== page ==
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World stock markets rise on hopes for stimulus measures to help EU, US economies
BANGKOK (AP) ' World stock markets rose Thursday, boosted by hopes that Europe is preparing to take action to tackle the region's financial crisis and that the Federal Reserve will consider additional support for the U.S. economy.
Traders will be closely watching Fed Chairman Ben Bernanke's testimony before a congressional committee Thursday for any hints that the U.S. central bank is considering more monetary stimulus.
Such hopes helped push up European stocks in early trading. Britain's FTSE 100 rose 0.4 percent to 5,404.65. Germany's DAX added 0.5 percent to 6,125.05 and France's CAC-40 rose 0.6 percent to 3,075.05.
Wall Street was set to open a little higher. Dow Jones industrial futures rose 0.1 percent to 12,431 and S&P 500 futures added 0.2 percent to 1,317.80.
Hopes for strong action by the U.S. central bank were lifted by comments from Atlanta Federal Reserve President Dennis Lockhart, who said Wednesday that sustained weakness in job creation could justify more action to support the economic recovery.
The Fed is believed to be considering a third round of "quantitative easing," or purchases of Treasury bonds to try to lower long-term interest rates and encourage borrowing. Traders have speculated that a third round, QE3, is under consideration.
The Fed could also continue its "Operation Twist" program, under which it sells shorter-term securities and buys longer-term bonds to keep their rates down. The current Operation Twist is set to expire at the end of this month.
"Investors will try to get a hint from him whether Bernanke is going to roll out QE3 or just extend Operation Twist or some other kind of hybrid policy," said Jackson Wong, vice president at Tanrich Securities in Hong Kong. "But there will be something. If he hints at nothing, the markets might take it negatively."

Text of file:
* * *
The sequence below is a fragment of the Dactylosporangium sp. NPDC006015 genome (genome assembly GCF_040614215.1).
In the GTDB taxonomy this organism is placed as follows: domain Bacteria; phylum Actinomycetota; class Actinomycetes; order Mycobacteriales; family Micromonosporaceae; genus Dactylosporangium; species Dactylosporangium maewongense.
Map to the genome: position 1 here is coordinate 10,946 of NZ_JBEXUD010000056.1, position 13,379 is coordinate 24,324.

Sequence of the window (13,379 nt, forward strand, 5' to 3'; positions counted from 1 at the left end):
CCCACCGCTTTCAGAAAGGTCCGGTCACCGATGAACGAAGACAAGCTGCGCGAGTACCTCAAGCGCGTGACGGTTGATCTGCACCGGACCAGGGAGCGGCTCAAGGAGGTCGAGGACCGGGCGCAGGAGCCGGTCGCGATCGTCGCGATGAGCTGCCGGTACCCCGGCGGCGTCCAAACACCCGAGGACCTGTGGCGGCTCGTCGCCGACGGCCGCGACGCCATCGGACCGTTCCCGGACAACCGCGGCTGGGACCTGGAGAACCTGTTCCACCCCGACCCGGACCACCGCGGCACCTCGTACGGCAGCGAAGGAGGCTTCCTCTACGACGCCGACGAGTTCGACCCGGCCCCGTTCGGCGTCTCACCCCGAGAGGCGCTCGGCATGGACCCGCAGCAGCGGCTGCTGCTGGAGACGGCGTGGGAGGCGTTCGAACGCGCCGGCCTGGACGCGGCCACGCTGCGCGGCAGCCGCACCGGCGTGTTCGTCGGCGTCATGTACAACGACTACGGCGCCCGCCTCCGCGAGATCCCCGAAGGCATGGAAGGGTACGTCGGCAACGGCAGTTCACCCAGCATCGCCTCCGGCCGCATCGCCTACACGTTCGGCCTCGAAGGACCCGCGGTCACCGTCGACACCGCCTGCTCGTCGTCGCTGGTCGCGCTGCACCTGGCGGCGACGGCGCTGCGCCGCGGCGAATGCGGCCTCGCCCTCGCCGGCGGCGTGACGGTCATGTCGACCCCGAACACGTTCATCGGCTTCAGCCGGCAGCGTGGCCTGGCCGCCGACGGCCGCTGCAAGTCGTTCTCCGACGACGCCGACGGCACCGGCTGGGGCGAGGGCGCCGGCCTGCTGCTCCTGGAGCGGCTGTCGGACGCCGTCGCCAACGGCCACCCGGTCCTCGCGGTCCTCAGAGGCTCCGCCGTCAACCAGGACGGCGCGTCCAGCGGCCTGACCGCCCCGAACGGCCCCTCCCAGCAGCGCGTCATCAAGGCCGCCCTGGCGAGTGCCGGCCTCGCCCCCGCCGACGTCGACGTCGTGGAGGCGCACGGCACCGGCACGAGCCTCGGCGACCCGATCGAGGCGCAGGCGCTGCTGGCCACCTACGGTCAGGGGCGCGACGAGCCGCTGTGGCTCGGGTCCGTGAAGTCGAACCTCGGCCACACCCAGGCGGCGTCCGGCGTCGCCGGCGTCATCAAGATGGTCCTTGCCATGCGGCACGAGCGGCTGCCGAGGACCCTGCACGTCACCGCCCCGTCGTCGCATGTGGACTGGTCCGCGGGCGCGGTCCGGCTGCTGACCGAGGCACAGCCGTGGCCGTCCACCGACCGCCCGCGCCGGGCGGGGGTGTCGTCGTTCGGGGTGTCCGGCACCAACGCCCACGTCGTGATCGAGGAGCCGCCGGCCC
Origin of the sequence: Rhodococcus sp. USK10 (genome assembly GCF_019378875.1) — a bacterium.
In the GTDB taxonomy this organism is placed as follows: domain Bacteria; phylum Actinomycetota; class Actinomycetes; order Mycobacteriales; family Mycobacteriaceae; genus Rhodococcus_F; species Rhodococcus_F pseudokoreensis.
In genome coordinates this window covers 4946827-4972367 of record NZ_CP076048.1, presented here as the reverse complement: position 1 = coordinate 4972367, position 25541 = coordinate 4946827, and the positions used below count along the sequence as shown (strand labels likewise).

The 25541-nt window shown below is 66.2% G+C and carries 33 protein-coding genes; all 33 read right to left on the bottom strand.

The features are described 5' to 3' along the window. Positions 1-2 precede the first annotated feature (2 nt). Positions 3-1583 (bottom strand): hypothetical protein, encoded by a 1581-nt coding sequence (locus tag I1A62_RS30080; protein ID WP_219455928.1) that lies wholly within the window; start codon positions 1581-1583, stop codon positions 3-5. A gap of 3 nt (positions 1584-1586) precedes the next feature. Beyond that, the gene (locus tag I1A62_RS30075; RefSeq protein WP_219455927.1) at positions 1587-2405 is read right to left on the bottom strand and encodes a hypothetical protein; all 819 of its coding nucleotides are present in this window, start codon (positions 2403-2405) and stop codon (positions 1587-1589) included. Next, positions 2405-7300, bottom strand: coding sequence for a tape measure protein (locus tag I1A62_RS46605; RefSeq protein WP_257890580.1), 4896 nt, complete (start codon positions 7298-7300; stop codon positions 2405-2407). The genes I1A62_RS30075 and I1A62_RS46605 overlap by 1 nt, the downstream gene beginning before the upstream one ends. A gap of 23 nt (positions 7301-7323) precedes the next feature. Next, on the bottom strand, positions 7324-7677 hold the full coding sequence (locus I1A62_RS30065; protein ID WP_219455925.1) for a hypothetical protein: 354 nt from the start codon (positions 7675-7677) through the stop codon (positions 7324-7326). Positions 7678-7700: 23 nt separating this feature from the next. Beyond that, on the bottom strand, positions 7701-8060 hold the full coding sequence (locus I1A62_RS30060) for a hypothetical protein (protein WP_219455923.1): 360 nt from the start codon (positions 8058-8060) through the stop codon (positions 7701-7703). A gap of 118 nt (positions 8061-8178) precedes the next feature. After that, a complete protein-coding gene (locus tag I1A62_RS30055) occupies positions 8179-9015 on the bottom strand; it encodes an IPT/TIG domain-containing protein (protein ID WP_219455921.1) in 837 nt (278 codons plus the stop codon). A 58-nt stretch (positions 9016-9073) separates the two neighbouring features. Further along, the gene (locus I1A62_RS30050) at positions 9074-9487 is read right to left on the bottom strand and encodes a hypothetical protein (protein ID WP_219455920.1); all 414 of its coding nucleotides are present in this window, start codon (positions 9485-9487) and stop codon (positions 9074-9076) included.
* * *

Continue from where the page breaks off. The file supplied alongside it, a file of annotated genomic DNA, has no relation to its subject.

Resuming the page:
Benchmarks across Asia rose. Japan's Nikkei 225 index added 1.2 percent to close at 8,639.72. Hong Kong's Hang Seng gained 0.9 percent to 18,678.29. South Korea's Kospi index jumped 2.6 percent to 1,847.95.
Australia's S&P/ASX 200 climbed 1.3 percent to 4,108.60. Benchmarks in New Zealand, Taiwan and Indonesia also rose, but those in mainland China and Singapore fell.
Speculation about new Fed moves helped traders overlook the disappointment that the European Central Bank offered no new monetary stimulus on Wednesday. Its chief Mario Draghi said it was the turn of governments to restore confidence in the 17 nations that use the euro common currency.
Draghi, however, has left himself some room to maneuver, saying that "we'll monitor closely all the developments and we'll stand ready to act" if necessary. He also said some members of the 23-member ECB council advocated a rate cut.
"This implies that rates cuts are in the pipeline very soon but any more action will require European politicians to act first," analysts at Credit Agricole CIB in Hong Kong said in a market commentary.
Japan's export shares rose as the yen softened against the dollar, which helps to make the cost of Japanese products more competitive in global markets. Mazda Motor Corp. jumped 4.1 percent. Panasonic Corp. added 4.2 percent.
South Korean blue chips posted hefty gains, including Samsung Electronics, up 5.2 percent. LG Electronics Inc. jumped 3.4 percent and Hyundai Heavy Industries climbed 3.8 percent.
Benchmark oil for July delivery was down 31 cents to $84.71 per barrel in electronic trading on the New York Mercantile Exchange. The contract rose 73 cents to settle at $85.02 in New York on Wednesday.
In currencies, the euro rose to $1.2557 from $1.2546 late Wednesday in New York. The dollar rose to 79.37 yen from 79.18 yen.